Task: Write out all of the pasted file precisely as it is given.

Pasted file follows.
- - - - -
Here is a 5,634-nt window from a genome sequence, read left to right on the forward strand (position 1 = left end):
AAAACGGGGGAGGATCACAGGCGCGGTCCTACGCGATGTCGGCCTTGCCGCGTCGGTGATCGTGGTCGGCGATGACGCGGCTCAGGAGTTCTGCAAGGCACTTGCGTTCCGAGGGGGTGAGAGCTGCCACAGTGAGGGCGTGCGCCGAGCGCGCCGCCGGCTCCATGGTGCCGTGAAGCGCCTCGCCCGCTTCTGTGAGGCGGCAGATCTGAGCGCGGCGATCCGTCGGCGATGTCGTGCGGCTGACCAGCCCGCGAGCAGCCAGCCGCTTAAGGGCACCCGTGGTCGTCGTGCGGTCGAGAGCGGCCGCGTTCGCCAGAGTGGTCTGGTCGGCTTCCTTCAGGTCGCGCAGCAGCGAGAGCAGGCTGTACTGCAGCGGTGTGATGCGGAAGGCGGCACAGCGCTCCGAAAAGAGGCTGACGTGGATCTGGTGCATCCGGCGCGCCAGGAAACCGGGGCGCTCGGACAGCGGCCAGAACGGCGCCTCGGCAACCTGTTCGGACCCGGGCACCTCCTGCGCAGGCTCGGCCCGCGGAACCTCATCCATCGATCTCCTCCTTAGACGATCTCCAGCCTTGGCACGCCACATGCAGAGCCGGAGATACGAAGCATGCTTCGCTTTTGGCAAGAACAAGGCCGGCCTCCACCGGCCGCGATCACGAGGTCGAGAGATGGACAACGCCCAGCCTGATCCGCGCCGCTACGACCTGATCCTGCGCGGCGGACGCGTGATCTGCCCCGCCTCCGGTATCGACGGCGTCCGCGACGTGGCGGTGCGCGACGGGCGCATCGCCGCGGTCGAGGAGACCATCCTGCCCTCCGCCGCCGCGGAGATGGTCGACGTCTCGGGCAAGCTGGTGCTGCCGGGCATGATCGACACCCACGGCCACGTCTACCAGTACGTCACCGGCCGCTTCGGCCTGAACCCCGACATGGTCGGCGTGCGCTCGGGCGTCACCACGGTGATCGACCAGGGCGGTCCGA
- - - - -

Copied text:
Here is a 5,634-nt window from a genome sequence, read left to right on the forward strand (position 1 = left end):
AAAACGGGGGAGGATCACAGGCGCGGTCCTACGCGATGTCGGCCTTGCCGCGTCGGTGATCGTGGTCGGCGATGACGCGGCTCAGGAGTTCTGCAAGGCACTTGCGTTCCGAGGGGGTGAGAGCTGCCACAGTGAGGGCGTGCGCCGAGCGCGCCGCCGGCTCCATGGTGCCGTGAAGCGCCTCGCCCGCTTCTGTGAGGCGGCAGATCTGAGCGCGGCGATCCGTCGGCGATGTCGTGCGGCTGACCAGCCCGCGAGCAGCCAGCCGCTTAAGGGCACCCGTGGTCGTCGTGCGGTCGAGAGCGGCCGCGTTCGCCAGAGTGGTCTGGTCGGCTTCCTTCAGGTCGCGCAGCAGCGAGAGCAGGCTGTACTGCAGCGGTGTGATGCGGAAGGCGGCACAGCGCTCCGAAAAGAGGCTGACGTGGATCTGGTGCATCCGGCGCGCCAGGAAACCGGGGCGCTCGGACAGCGGCCAGAACGGCGCCTCGGCAACCTGTTCGGACCCGGGCACCTCCTGCGCAGGCTCGGCCCGCGGAACCTCATCCATCGATCTCCTCCTTAGACGATCTCCAGCCTTGGCACGCCACATGCAGAGCCGGAGATACGAAGCATGCTTCGCTTTTGGCAAGAACAAGGCCGGCCTCCACCGGCCGCGATCACGAGGTCGAGAGATGGACAACGCCCAGCCTGATCCGCGCCGCTACGACCTGATCCTGCGCGGCGGACGCGTGATCTGCCCCGCCTCCGGTATCGACGGCGTCCGCGACGTGGCGGTGCGCGACGGGCGCATCGCCGCGGTCGAGGAGACCATCCTGCCCTCCGCCGCCGCGGAGATGGTCGACGTCTCGGGCAAGCTGGTGCTGCCGGGCATGATCGACACCCACGGCCACGTCTACCAGTACGTCACCGGCCGCTTCGGCCTGAACCCCGACATGGTCGGCGTGCGCTCGGGCGTCACCACGGTGATCGACCAGGGCGGTCCGA